In an earlier post I proposed an asymmetrical S-shape called the Gompertz curve as a simplified, nonphysical model describing satellite-era trends in minimum sea ice extent (Figure 4). If future ice extent follows the same trend, this model predicts a September 2011 mean extent of 4.4 million km2 (confidence interval 3.5–5.3), and extent falling below 1 million km2, “virtually ice-free,” by 2024. I emphasize that extrapolating curves is a what-if exercise, not based upon physical understanding. Sometimes a statistical approach yields predictions fairly close to those obtained from more sophisticated physical models, but how well any prediction anticipates the real Arctic will be tested in the months and years ahead.
The observational data in Figure 4 show a gradual early decline in extent, recently steepening. Linear models do not capture this pattern. Quadratic models capture the recent steepening but do less well with the gradual earlier decline, and they imply an accelerating descent toward zero ice. Both quadratic and Gompertz are equally simple (3 parameters), but the Gompertz behaves differently at start and finish — a gradual early decline from some asymptotic initial level, and a more abrupt but also asymptotic approach toward zero at the end. This end behavior corresponds to the idea that late-summer remnants of sea ice, perhaps along coasts and fjords of the Canadian Archipelago and Greenland, could persist through some years after most central Arctic Ocean ice is gone.
Sea ice extent is defined as the area of northern seas covered by ice above a certain concentration — in the case of NSIDC data, concentration above 15%. Sea ice area calculations adjust this by subtracting out estimates of the open water within that extent, arriving at a smaller (but less reliably measured) number representing the area actually covered by ice. Figure 5 graphs two well-known time series of northern sea ice area, published by Cryosphere Today (CT; data here) and the National Snow and Ice Data Center (NSIDC; data here). Data points are September means for 1979–2010. I adjusted the NSIDC data to assume 100% coverage in a central area unobserved by satellites, but made no similar adjustment for CT. The two series generally move together.
The curve in Figure 5 describes only the NSIDC area data (but would look fairly similar if drawn for CT instead). It suggests a September 2011 prediction of 3.1 million km2 area (confidence interval 2.4–3.8). The curve falls below 1 million by about 2022, showing what might happen if the area trend continued along this path. That prediction about area matches well with what Figure 4 predicts for extent.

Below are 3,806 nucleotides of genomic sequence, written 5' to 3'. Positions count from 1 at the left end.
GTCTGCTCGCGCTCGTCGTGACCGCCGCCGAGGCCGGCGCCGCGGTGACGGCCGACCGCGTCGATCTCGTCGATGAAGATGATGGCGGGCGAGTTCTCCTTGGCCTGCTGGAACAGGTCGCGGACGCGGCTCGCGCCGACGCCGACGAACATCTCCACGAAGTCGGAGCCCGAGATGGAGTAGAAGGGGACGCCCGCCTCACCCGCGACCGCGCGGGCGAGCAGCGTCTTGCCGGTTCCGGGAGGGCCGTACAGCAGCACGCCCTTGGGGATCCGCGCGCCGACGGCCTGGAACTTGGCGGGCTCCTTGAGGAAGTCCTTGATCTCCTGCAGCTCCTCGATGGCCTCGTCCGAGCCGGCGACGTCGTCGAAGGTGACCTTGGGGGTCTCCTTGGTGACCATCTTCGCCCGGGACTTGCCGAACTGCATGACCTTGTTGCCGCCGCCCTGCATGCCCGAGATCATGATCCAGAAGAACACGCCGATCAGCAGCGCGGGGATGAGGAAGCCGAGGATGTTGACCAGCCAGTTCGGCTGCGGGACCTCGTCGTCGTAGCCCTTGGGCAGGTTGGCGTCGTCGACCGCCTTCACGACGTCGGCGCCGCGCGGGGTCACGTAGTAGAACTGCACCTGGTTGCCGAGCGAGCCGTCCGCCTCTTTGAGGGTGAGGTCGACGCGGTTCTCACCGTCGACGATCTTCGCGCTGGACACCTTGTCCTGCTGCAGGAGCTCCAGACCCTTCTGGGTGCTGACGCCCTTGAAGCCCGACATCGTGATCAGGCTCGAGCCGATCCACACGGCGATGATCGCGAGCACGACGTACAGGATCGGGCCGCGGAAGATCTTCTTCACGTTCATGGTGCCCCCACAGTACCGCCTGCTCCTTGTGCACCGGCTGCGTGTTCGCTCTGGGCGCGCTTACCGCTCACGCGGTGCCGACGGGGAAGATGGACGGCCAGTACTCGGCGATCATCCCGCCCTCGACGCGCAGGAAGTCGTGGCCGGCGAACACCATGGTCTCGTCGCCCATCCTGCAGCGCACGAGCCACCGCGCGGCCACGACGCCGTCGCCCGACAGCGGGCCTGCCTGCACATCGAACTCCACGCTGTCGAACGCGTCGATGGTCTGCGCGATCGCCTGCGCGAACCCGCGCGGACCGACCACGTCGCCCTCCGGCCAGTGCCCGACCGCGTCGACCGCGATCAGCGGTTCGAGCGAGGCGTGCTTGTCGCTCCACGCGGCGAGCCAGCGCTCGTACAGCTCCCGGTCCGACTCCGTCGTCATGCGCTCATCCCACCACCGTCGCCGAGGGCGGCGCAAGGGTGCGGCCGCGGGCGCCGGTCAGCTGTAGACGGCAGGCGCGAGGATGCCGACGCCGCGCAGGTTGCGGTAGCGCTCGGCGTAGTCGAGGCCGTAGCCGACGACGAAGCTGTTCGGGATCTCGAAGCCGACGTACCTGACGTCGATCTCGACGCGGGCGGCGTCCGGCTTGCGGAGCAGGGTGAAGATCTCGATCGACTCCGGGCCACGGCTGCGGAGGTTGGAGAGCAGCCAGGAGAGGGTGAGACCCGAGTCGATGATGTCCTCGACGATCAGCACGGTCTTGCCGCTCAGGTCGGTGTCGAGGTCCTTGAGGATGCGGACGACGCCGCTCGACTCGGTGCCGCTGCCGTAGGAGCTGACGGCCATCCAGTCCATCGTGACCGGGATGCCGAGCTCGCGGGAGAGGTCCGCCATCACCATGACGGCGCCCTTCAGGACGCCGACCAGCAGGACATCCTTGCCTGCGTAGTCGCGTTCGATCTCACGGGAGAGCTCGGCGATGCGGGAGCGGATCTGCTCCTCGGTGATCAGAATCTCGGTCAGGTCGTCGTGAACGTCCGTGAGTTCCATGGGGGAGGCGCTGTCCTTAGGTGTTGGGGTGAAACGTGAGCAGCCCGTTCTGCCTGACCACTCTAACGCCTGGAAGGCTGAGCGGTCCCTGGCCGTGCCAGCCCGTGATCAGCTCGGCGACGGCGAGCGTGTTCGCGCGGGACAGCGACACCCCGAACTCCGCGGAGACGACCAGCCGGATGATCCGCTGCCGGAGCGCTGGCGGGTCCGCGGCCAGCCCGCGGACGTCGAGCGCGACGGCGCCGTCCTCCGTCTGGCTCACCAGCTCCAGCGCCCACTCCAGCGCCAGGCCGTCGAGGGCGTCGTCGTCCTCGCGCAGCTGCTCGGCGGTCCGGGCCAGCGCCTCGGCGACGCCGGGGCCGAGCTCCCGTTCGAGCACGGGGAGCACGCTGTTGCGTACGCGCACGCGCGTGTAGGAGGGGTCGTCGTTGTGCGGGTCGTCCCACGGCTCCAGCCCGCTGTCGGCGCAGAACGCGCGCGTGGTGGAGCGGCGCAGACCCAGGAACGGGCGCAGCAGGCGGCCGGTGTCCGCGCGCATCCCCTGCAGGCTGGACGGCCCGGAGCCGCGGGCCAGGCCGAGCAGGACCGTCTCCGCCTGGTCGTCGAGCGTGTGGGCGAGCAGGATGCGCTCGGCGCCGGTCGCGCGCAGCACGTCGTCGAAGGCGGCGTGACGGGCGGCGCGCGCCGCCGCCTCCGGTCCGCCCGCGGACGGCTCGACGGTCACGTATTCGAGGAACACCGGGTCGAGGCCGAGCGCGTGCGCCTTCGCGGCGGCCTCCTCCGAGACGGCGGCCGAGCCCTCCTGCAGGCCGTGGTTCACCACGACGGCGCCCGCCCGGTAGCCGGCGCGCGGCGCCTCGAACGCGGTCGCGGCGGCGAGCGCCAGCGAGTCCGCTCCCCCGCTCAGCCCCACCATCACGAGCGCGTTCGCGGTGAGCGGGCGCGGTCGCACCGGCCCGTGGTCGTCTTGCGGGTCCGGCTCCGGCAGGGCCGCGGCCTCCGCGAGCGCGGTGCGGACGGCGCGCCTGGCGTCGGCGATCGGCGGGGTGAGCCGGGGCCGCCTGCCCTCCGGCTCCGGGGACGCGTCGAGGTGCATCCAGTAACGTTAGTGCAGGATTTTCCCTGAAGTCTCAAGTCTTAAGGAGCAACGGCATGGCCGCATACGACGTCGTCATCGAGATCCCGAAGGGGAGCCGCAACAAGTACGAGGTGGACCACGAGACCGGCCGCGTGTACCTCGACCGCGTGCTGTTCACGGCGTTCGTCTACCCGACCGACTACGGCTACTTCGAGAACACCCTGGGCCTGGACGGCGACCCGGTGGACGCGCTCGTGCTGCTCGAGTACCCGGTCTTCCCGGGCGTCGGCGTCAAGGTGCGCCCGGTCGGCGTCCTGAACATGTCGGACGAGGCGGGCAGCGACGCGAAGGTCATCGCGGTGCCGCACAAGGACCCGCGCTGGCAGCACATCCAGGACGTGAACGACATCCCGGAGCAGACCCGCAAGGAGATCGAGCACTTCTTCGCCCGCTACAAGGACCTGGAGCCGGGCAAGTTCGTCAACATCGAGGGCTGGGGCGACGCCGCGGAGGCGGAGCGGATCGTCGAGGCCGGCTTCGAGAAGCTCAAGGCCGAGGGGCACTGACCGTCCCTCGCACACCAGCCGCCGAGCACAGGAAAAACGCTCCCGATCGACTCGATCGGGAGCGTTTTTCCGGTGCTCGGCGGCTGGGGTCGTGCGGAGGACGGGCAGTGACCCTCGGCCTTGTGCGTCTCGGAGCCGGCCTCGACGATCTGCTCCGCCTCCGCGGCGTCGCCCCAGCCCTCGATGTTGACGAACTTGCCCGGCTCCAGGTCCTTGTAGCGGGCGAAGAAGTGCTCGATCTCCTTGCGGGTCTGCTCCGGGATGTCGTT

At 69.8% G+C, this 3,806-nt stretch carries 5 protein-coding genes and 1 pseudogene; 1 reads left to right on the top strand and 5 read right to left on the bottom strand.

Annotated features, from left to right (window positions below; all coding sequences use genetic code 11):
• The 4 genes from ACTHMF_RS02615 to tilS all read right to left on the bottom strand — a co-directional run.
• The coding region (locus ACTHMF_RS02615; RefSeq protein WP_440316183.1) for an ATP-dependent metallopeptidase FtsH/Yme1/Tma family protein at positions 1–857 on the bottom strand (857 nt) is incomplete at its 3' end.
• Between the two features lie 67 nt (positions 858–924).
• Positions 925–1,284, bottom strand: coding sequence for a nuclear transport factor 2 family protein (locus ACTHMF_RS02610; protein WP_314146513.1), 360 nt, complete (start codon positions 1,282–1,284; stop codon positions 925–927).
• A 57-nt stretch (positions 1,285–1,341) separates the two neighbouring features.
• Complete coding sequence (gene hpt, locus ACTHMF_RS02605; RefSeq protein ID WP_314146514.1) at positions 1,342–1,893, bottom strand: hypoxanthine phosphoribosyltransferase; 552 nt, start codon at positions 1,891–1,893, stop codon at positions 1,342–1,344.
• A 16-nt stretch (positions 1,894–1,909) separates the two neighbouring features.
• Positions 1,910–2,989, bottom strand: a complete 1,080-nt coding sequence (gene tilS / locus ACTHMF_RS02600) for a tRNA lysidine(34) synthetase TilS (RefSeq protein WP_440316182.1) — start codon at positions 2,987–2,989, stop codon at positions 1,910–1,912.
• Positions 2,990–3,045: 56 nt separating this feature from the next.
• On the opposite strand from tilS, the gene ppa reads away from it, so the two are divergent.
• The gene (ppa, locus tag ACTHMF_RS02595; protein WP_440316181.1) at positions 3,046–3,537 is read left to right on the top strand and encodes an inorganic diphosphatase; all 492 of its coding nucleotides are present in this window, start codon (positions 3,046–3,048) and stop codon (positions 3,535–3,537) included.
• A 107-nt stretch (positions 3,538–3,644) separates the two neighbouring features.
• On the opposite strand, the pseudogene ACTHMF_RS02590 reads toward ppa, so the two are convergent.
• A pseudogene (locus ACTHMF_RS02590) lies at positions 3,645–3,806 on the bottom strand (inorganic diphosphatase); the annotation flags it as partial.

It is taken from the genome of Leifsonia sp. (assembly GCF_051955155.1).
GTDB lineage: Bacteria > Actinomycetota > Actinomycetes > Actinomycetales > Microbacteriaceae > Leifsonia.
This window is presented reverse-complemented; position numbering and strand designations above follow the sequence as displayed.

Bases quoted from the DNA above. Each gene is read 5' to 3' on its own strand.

Both area and extent are two-dimensional indexes. We have many indications that sea ice thickness, age and volume are decreasing as well, perhaps faster than area or extent. Ice volume should be a key index, but we lack time series of direct observations. The best available time series, based on modeling constrained by observations, reflects the efforts of an ice volume team (Schweiger, Zhang, Lindsay, Steele) at the Polar Science Center of the University of Washington. This group publishes a graph tracking sea ice volume anomalies estimated from their PIOMAS model (reference Zhang & Rothrock 2003).
Figure 6 applies a Gompertz model to PIOMAS mean September ice volume estimates for 1978–2010 (data courtesy of Jinlun Zhang). The Gompertz provides a good fit to volume estimates so far, which have indeed declined faster than area or extent. According to this model the year of steepest descent (2010) just passed. We cannot yet see whether deceleration has really started to occur. Figure 6 suggests that volume could drop below 2,000 km3, just over 10% of its 1978 value, by 2017 — or given the error bands, as early as 2013.
So these Gompertz models predict sea ice area and extent reduced to remnant levels in the 2020s, and volume reaching low levels half a decade or more before that. How do our results fit with each other, or with those from physical models? The Gompertz predictions fall toward the near end of the range of current scientific opinion, but seem qualitatively consistent with other studies — particularly in view of the varied thresholds used to define “seasonally ice-free conditions.” Moreover, the graphed curves in Figures 4–6 look misleadingly smooth. Actual behavior, even if the Gompertz models prove prescient, should fluctuate above and below the curves as past years have.
In a recent paper, Zhang et al. (2010) note that “summer ice volume may be more sensitive to warming while summer ice extent [is] more sensitive to climate variability.” Consequently, they expect that summer extent might continue to fluctuate around higher values even as volume continues to fall. That suggests a physical explanation for the offset in timing we see comparing Figures 4 and 5 (extent and area) with Figure 6 (volume). Under a warming scenario (4 degrees C surface air temperature increase over the Arctic by 2050), Zhang and colleagues project that summer ice volume could fall to low levels by 2025, while ice extent fluctuates above zero into the 2040s.
The most immediate forecasts of ice-free conditions have been proposed by Wieslaw Maslowski. In 2007 he offered a prediction that ice might be gone by 2013, based on a linear extrapolation of 1997–2004 volume trends. This extrapolation-based prediction met with some skepticism. Recently at the European Geosciences Union, however, Maslowski offered an almost equally early prediction based on more sophisticated work with a coupled ice/atmosphere/ocean/rivers model of the Arctic system. His model projects that Arctic seas could lose most of their late-summer ice by 2016, plus or minus three years (Maslowski quoted by Richard Black, BBC News 4/7/2011). These numbers are close to what we see in Figure 6.
Where various predictions most differ is in the details of late-stage behavior, which observations do not yet constrain.